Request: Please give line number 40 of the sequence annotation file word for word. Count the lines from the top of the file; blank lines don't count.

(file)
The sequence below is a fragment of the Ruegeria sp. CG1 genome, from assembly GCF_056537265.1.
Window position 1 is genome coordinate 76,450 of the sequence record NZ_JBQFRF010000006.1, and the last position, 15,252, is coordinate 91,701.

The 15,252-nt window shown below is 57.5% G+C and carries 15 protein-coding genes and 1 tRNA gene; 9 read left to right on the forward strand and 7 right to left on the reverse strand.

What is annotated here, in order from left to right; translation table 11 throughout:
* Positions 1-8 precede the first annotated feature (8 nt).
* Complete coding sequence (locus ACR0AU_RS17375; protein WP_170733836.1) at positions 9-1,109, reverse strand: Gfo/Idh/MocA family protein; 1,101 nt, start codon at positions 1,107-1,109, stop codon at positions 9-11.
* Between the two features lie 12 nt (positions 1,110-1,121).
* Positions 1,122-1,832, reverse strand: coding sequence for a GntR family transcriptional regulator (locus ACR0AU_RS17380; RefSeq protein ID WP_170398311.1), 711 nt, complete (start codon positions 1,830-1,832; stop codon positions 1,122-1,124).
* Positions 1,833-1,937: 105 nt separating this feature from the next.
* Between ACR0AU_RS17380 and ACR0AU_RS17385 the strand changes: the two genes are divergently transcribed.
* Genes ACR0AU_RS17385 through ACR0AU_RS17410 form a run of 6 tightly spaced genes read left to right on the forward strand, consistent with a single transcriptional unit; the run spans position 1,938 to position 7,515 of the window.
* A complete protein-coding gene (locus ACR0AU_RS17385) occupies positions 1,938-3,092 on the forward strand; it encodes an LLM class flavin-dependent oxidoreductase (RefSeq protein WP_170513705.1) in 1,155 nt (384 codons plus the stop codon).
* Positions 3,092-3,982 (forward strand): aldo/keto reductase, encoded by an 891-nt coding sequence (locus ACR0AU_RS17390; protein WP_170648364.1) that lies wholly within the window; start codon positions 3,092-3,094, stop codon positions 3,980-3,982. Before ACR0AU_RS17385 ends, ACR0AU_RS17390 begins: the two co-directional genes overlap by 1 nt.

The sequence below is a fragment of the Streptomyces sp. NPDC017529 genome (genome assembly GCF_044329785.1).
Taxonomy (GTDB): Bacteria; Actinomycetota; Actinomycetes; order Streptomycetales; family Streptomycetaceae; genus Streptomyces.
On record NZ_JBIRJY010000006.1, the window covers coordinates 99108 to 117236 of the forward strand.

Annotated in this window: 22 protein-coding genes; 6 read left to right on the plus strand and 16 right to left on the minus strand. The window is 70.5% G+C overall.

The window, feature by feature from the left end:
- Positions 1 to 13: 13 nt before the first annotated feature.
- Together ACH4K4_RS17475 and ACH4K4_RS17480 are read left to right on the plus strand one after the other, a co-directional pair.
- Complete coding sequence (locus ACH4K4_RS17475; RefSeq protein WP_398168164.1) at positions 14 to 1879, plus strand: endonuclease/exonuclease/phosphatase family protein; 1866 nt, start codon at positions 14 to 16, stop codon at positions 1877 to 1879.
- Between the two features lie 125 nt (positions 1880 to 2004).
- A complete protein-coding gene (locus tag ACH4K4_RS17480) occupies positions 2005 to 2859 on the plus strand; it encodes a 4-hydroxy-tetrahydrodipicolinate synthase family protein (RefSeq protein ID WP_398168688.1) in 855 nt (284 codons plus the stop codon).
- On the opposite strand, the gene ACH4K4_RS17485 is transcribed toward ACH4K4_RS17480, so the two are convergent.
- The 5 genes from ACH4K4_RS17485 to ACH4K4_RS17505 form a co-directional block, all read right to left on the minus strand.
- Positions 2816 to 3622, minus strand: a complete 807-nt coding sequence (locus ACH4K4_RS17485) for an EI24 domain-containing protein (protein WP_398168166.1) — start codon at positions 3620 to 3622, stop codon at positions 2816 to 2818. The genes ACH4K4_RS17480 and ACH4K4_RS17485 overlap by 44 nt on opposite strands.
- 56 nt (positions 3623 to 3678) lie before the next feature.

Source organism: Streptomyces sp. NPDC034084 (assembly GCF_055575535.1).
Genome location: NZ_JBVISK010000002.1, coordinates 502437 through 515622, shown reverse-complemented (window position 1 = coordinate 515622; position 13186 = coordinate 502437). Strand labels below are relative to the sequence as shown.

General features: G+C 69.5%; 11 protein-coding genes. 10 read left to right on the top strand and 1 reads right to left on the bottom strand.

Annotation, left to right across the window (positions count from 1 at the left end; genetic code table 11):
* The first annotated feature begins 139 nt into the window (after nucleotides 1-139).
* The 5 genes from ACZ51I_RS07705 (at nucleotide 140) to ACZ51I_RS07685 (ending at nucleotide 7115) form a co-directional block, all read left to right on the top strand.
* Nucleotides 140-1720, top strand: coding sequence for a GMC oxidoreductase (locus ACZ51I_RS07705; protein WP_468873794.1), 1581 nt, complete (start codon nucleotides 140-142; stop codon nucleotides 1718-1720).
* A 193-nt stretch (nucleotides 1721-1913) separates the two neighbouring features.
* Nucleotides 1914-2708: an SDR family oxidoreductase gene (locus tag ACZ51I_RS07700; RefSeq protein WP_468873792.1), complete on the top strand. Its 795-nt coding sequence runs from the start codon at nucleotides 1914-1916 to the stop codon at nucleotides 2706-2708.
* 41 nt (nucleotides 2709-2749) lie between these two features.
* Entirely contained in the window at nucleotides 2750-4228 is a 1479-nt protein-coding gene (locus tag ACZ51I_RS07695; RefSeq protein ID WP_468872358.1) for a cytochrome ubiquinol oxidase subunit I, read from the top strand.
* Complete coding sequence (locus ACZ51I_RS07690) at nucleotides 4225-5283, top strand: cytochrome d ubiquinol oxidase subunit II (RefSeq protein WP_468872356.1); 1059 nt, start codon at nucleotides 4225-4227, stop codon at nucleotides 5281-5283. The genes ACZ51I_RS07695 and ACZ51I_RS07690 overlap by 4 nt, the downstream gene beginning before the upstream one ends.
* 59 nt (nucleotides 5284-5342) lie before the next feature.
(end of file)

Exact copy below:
* 59 nt (nucleotides 5284-5342) lie before the next feature.